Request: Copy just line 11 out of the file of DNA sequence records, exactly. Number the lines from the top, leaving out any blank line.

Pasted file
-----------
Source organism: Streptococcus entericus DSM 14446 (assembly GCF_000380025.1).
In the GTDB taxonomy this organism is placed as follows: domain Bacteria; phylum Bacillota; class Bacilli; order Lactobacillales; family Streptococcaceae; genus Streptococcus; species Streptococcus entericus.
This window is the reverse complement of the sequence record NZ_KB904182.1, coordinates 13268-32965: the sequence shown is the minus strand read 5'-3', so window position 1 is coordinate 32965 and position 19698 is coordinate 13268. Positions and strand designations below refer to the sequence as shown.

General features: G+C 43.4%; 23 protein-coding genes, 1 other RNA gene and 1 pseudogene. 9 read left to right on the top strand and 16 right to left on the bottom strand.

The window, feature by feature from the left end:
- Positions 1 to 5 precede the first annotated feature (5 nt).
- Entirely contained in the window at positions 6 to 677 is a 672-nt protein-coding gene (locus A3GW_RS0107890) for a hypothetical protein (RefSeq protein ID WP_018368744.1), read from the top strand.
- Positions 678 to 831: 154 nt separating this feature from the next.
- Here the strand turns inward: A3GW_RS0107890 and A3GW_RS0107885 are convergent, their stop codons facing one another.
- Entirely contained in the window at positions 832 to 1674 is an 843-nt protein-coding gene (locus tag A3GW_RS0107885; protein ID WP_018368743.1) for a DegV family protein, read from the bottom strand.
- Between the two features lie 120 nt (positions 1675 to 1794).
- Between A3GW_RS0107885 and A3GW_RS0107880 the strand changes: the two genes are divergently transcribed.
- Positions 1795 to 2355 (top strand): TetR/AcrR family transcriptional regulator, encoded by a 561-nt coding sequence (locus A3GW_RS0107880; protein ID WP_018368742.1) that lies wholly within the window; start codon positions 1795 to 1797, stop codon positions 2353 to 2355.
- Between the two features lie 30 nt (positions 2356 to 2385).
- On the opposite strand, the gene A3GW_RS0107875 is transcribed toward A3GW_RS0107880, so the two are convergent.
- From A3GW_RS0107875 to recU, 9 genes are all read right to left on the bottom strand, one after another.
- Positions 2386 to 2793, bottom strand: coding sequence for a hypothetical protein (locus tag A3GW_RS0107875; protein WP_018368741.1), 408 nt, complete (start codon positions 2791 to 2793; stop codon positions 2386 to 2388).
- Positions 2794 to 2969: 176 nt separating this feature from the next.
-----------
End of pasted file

- Between the two features lie 120 nt (positions 1675 to 1794).